SARMs—or selective androgen receptor modulators—are an illegal class of ingredients that also go under the descriptive term of ‘pro hormones.’ These are compounds that have effects similar to anabolic steroids but because of slight chemical differences don’t meet the definition of a steroid and thus don’t fall under the aegis of the Designer Anabolic Steroid Control Act. DASCA was signed into law in 2014 with the support of CRN and other dietary supplement industry trade organizations. DASCA was designed to give the Drug Enforcement Administration and FDA the tools to quickly get nascent steroid ingredients off the market in an effort to keep up with the inventive and highly productive chemists active in the field.
FDA issued warnings
No such statutory mechanism yet exists for SARMs, though that doesn’t mean that FDA has not taken action on these ingredients. In early November FDA issued a consumer warning on the ingredients and sent four warning letters to companies marketing products that contained them. FDA told consumers to stop using the products immediately and consult a physician if they are showing signs of health problems. According to FDA, among the dangers associated SARMs are liver toxicity and the potential to increase the risk of heart attack and stroke. But the agency said the long-term effects of these substances on the body are unknown.
FDA spokeswoman Lyndsey Meyer said at that time the problem extends well beyond the three companies that received warning letters. From a simple time and manpower perspective, FDA has to take action where it can have the biggest multiplier effect, she said.
“A warning letter is not something we can get out quickly,” Meyer told NutraIngredients-USA. “These are highly resource intensive. From a resource perspective, we could never send a warning letter to every company at once. We try to go after companies that represent a ‘best snapshot’ of the issue. The message to other companies is ‘you could be next.’”
CRN president and CEO Steve Mister said that the issue with SARMs is acute enough that the organization felt that immediate action was necessary.
“FDA has authority in this area and has issued some warning letters,” Mister said. “But the FDA process is a slow one. Our thought is that this is an illicit drug problem, and that you have to address that on the demand side.”
SARMs are on the world and US anti doping lists. To inform the bodybuilding and fitness communities, CRN created a #SARMsCanHarm toolkit for fitness organizations that includes customizable flyers, newsletter material, and social media content featuring educational information on SARMs and how athletes can protect themselves from products containing these illicit ingredients. The organization has also included a longer list of tips for consumers about how to choose compliant and safe products. CRN says it has the support of leading associations representing fitness organizations and sports clubs, who are circulating the toolkit among their members and encouraging them to disseminate the educational information to their consumer clientele.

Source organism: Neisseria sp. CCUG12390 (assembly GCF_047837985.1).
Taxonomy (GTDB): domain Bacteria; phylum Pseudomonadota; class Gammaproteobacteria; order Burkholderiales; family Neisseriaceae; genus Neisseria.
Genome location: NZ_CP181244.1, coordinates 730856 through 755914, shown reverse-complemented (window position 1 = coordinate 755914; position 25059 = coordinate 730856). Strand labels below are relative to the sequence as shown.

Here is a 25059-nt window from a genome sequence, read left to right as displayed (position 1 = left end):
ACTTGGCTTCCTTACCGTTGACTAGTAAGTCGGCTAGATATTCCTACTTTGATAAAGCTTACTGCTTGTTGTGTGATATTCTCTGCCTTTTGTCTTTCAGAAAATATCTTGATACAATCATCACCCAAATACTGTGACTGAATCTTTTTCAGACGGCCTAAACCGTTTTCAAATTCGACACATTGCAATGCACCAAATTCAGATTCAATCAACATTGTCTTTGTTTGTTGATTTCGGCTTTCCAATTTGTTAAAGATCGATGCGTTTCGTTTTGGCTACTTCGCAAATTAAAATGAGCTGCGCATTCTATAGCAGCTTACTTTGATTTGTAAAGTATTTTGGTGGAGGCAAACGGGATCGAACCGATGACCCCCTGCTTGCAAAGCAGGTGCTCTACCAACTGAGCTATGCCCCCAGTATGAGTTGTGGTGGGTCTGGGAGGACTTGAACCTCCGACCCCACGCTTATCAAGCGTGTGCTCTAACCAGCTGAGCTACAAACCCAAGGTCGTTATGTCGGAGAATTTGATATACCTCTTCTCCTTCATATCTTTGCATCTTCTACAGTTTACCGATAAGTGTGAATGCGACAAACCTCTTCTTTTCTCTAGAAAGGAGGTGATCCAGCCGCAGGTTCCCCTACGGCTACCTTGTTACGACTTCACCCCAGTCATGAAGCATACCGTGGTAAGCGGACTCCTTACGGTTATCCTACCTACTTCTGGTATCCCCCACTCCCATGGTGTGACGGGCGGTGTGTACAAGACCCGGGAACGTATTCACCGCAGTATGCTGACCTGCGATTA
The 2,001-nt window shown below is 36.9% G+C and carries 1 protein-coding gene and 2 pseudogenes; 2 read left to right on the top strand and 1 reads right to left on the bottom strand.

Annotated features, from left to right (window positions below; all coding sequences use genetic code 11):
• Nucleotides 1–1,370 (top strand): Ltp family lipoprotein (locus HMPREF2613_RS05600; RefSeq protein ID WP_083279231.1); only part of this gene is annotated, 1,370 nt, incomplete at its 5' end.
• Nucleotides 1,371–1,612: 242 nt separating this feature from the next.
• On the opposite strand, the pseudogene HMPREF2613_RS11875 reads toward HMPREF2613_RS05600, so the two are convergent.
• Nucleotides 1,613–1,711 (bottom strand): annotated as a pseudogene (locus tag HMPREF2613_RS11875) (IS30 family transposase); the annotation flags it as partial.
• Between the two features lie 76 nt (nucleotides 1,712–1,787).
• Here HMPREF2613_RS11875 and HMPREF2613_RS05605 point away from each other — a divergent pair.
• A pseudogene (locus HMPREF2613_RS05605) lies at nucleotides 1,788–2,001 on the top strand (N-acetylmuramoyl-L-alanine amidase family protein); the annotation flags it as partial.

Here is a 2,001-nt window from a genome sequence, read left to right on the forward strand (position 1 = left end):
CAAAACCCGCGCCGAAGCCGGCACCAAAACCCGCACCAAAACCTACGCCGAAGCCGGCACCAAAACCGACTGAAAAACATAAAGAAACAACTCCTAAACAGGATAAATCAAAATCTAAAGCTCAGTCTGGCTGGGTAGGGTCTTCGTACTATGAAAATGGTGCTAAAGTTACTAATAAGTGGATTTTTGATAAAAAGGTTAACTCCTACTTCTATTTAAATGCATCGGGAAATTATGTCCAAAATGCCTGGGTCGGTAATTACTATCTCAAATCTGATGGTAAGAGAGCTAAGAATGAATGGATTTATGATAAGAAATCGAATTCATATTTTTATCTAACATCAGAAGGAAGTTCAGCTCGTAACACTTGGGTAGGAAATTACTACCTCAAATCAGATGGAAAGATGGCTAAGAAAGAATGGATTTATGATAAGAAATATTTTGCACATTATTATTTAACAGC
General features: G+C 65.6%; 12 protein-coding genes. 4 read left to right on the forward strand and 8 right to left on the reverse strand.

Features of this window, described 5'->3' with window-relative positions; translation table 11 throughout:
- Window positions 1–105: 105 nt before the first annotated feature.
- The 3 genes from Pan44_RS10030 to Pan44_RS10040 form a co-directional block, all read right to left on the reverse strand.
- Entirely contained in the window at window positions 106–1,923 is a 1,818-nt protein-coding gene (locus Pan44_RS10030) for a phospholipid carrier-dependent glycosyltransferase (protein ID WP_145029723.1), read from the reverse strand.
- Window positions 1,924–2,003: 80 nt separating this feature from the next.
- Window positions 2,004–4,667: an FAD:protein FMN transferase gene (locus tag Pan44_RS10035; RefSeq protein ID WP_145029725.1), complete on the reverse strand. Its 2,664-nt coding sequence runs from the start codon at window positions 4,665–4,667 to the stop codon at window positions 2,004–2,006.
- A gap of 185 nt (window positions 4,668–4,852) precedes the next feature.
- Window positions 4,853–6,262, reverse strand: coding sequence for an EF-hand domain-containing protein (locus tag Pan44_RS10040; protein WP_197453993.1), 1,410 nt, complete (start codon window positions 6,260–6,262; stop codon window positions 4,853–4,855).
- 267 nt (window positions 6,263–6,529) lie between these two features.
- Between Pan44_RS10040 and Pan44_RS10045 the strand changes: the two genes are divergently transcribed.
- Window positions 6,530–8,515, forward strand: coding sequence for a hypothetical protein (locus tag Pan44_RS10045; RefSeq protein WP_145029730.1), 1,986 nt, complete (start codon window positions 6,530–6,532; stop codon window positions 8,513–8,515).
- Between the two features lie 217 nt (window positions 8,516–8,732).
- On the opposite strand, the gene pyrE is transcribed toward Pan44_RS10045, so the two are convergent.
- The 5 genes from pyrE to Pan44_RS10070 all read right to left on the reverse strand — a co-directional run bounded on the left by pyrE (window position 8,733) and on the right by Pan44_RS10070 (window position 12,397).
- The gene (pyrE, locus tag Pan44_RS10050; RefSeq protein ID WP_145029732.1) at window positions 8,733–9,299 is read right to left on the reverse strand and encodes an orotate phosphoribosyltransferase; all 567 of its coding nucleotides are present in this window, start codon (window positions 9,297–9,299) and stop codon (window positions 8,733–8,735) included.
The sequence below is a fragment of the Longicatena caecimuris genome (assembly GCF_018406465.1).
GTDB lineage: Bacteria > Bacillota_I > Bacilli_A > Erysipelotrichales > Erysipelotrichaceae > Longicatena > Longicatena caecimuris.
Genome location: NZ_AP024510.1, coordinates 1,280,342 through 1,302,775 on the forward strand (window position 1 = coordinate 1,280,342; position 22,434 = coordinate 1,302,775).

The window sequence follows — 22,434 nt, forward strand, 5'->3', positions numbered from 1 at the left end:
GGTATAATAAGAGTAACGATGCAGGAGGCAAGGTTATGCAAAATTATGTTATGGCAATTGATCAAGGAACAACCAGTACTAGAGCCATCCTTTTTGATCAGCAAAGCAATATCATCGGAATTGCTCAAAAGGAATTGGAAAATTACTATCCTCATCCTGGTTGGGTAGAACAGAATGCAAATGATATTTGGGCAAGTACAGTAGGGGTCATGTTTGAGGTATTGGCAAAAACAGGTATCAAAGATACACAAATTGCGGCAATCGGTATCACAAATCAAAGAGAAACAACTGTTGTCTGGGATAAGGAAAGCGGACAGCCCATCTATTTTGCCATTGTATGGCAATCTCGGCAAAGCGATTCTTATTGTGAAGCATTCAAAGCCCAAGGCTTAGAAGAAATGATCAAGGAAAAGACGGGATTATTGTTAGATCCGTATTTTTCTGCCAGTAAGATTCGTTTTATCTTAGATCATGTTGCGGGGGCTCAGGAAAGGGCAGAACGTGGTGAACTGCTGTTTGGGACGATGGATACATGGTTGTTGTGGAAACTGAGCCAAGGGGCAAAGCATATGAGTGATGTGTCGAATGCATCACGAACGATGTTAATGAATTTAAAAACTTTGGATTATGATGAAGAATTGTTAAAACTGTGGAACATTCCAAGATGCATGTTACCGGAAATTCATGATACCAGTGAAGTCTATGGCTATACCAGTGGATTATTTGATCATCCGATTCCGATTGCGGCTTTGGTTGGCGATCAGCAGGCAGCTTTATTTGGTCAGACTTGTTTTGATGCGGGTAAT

“Every athlete knows the importance of honesty and fairness, and these unscrupulous companies are anything but sportsmanlike. Bad actors tarnishing the reputation of responsible industry must never be tolerated. CRN and its member companies fully support FDA’s efforts to crack down on companies unlawfully manufacturing products containing SARMs,” Mister said.
Taking responsibility to protect consumers
In the past, that term ‘illegal drug’ might have been the end of the matter for dietary supplement companies. Those products don’t fall under the definition of legitimate dietary supplement and are made by people who are essentially criminals and therefore are not the industry’s concern, or so the argument used to go. But Mister said the days of trying to draw that line in the sand are over and the industry has to sit up and take notice when these kind of products masquerading as dietary supplements hit the market.
“We need to educate the consumer that these products are not safe and they can’t use them without risk. We can’t just wash our hands. Some of these things will really cause harm and we are going to take action. We want to reach people like the mother of a teenage athlete who might be thinking about what they could take to boost their performance,” Mister said.
Mister said that efforts are underway to craft new legislation that relates to SARMs. Whether that would be a standalone law or an amendment to DASCA remains to be determined.
“Travis Tygart (head of USADA, the US Anti Doping Agency) has told us that he feels the DASCA model has been a success,” Mister said.